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Tens of thousands march in South Korea anti-government protest
Associated Press - November 14, 2015
About 80,000 people were expected to turn up for the downtown rallies that stretched into the evening, according to an official at the Seoul Metropolitan Police Agency, who didn't want to be named, citing office rules.
The marches, organized by labor, civic and farmers' groups, brought together protesters with a diverse set of grievances against the government of conservative President Park Geun-hye, including her business-friendly labor policies and a decision to require middle and high schools to use only state-issued history textbooks starting in 2017.
Demonstrators, many of them masked, carried banners and chanted "Park Geun-hye, step down" and "No to layoffs" as they occupied a major downtown street. Some of them clashed with police, who created tight perimeters with their buses to block them.
Protesters tried to move some of the buses by pulling ropes they had tied to the vehicles, and police, wearing helmets and body armor, responded by firing tear gas and water cannons at them.
Police also fired water cannons from above a portable wall nearby to disperse marchers who were trying to advance. Some protesters fought back by hitting police officers camped on the top of the buses with poles. Others attacked the buses with sticks and rocks, or spray-painted anti-government slogans on them.
Police said it was likely some people had been injured in the clashes, but could not immediately confirm the number.
Earlier in the day, members of the Korean Confederation of Trade Unions, an umbrella labor union, clashed with police who unsuccessfully tried to detain KCTU President Han Sang-goon during a news conference. A Seoul court had issued an arrest warrant for Han over a failed court appearance, after he was indicted for his involvement in organizing a May protest that turned violent.
"If lawmakers try to pass the (government's) bill that will make labor conditions worse, we will respond with a general strike and that will probably be in early December," said Han, moments before police moved in and forced him to flee inside a building as his colleagues blocked the officers.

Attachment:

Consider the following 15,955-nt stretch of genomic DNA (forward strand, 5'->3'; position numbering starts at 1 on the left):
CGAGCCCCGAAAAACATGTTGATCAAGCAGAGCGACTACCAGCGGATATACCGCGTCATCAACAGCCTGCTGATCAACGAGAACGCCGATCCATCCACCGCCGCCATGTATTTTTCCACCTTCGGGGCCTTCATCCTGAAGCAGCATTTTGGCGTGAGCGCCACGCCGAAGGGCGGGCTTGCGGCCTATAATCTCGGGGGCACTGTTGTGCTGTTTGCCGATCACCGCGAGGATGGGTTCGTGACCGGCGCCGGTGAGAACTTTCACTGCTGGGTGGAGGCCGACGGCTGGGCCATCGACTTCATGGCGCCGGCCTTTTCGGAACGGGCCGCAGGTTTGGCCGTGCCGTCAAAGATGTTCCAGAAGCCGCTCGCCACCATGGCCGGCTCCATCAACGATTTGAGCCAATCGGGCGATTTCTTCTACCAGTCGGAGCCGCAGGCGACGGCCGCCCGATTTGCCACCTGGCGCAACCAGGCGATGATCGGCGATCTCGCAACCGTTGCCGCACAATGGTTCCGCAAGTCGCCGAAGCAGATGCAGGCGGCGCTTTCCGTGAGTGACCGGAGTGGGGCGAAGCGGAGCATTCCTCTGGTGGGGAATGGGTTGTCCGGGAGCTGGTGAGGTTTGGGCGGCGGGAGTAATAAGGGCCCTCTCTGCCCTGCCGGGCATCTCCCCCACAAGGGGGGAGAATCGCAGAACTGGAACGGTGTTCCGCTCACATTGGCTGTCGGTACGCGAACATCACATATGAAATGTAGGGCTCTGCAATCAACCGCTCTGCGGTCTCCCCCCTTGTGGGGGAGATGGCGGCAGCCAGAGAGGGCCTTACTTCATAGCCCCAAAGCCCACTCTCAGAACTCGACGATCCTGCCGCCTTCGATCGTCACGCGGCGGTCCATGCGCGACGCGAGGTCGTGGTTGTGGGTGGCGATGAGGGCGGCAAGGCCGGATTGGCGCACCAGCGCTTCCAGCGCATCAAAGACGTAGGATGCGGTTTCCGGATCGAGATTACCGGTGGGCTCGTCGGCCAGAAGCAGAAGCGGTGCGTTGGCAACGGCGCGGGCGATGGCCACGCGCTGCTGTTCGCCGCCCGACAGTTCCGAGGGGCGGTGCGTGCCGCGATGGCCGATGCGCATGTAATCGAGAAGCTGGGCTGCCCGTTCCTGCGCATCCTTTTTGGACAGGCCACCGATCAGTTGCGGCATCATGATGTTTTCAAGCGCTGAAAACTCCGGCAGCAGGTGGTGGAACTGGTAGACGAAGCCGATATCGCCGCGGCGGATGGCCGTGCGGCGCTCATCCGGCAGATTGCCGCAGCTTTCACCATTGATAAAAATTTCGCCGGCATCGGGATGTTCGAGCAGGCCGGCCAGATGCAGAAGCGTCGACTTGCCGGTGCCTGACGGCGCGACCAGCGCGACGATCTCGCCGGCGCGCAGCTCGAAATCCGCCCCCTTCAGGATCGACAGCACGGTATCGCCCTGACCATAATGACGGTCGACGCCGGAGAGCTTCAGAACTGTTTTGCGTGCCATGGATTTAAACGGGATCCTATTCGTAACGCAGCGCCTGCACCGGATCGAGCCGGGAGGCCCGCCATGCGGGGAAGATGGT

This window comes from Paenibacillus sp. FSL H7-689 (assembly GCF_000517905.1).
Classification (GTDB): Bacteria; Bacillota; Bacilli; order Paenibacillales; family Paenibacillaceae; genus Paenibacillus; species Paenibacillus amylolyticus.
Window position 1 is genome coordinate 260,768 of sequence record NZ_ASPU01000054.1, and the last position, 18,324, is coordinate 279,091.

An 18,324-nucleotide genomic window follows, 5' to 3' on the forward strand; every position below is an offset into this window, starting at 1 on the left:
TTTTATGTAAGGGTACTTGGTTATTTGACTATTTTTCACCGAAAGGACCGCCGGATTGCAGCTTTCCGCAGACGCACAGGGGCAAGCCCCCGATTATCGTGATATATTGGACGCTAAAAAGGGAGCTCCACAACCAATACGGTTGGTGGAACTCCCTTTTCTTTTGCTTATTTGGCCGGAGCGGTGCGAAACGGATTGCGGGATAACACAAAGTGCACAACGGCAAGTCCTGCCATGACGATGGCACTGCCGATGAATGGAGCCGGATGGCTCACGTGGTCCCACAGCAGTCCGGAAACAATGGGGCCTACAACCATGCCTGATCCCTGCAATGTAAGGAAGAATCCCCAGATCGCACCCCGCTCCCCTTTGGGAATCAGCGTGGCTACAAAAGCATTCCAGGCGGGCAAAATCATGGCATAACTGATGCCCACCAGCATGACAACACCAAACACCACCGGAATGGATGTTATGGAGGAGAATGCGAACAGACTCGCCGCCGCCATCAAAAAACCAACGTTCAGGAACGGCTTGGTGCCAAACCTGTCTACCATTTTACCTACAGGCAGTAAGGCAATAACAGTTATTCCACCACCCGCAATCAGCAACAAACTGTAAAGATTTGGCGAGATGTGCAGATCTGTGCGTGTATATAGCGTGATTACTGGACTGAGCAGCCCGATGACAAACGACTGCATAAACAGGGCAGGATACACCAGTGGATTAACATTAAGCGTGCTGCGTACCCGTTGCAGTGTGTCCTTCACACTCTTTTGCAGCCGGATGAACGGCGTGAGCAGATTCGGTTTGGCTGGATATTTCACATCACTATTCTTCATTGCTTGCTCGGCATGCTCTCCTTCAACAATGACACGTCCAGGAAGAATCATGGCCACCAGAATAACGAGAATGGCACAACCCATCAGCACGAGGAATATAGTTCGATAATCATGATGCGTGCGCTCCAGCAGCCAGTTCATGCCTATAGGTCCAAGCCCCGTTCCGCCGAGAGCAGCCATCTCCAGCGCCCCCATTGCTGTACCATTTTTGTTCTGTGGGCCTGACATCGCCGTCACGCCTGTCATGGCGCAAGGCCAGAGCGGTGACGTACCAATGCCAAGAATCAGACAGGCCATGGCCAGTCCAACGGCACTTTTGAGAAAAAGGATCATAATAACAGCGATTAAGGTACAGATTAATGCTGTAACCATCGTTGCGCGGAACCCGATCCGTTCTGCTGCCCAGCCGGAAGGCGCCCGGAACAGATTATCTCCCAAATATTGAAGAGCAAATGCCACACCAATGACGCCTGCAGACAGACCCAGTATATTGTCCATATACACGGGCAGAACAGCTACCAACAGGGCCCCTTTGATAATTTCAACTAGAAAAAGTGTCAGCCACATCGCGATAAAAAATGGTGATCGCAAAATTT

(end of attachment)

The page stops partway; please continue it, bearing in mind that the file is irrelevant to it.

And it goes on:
Police did not immediately say how many people turned up for the protest, but said the crowd was probably the largest at a demonstration in Seoul since May 2008, when about 100,000 people poured onto the streets to protest the government's decision to resume US beef imports amid lingering mad cow fears.
Labor groups have been denouncing government attempts to change labor laws to allow larger freedom for companies in laying off workers, which policymakers say would be critical in improving a bleak job market for young people.
Critics say that the state-issued history textbooks, which have not been written yet, would be politically driven and might attempt to whitewash the brutal dictatorships that preceded South Korea's bloody transition toward democracy in the 1980s.
President Park is the daughter of slain military dictator Park Chung-hee, who ruled South Korea in the 1960s and '70s, and whose legacy as a successful economic strategist is marred by records of severe oppression.
In May, South Korean police detained more than 40 people when protests over the government's labor policies and the handling of a year-old ferry disaster spiraled into violence, leaving several demonstrators and police injured and many police buses damaged. (rin)